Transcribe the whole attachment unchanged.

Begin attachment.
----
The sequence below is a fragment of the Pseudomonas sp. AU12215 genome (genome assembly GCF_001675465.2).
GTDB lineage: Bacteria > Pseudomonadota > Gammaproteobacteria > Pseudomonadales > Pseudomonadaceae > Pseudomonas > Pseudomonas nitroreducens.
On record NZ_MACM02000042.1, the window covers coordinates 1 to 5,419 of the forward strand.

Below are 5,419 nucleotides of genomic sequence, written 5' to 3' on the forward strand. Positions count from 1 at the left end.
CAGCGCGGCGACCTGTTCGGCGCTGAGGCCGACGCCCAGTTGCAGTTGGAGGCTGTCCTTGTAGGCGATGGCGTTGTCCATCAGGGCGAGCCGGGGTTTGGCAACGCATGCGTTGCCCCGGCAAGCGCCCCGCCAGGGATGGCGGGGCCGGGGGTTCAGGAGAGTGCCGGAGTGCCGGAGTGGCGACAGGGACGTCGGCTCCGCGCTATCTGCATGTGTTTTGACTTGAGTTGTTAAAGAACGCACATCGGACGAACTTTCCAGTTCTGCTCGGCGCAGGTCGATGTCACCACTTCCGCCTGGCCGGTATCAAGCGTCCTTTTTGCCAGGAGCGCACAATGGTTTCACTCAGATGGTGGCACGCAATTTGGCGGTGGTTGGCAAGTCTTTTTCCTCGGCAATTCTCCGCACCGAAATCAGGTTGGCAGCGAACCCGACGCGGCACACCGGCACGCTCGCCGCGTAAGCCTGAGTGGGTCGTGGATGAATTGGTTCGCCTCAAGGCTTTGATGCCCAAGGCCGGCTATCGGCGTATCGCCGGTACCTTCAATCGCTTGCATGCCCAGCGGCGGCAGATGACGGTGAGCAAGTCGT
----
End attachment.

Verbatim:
The sequence below is a fragment of the Pseudomonas sp. AU12215 genome (genome assembly GCF_001675465.2).
GTDB lineage: Bacteria > Pseudomonadota > Gammaproteobacteria > Pseudomonadales > Pseudomonadaceae > Pseudomonas > Pseudomonas nitroreducens.
On record NZ_MACM02000042.1, the window covers coordinates 1 to 5,419 of the forward strand.

Below are 5,419 nucleotides of genomic sequence, written 5' to 3' on the forward strand. Positions count from 1 at the left end.
CAGCGCGGCGACCTGTTCGGCGCTGAGGCCGACGCCCAGTTGCAGTTGGAGGCTGTCCTTGTAGGCGATGGCGTTGTCCATCAGGGCGAGCCGGGGTTTGGCAACGCATGCGTTGCCCCGGCAAGCGCCCCGCCAGGGATGGCGGGGCCGGGGGTTCAGGAGAGTGCCGGAGTGCCGGAGTGGCGACAGGGACGTCGGCTCCGCGCTATCTGCATGTGTTTTGACTTGAGTTGTTAAAGAACGCACATCGGACGAACTTTCCAGTTCTGCTCGGCGCAGGTCGATGTCACCACTTCCGCCTGGCCGGTATCAAGCGTCCTTTTTGCCAGGAGCGCACAATGGTTTCACTCAGATGGTGGCACGCAATTTGGCGGTGGTTGGCAAGTCTTTTTCCTCGGCAATTCTCCGCACCGAAATCAGGTTGGCAGCGAACCCGACGCGGCACACCGGCACGCTCGCCGCGTAAGCCTGAGTGGGTCGTGGATGAATTGGTTCGCCTCAAGGCTTTGATGCCCAAGGCCGGCTATCGGCGTATCGCCGGTACCTTCAATCGCTTGCATGCCCAGCGGCGGCAGATGACGGTGAGCAAGTCGT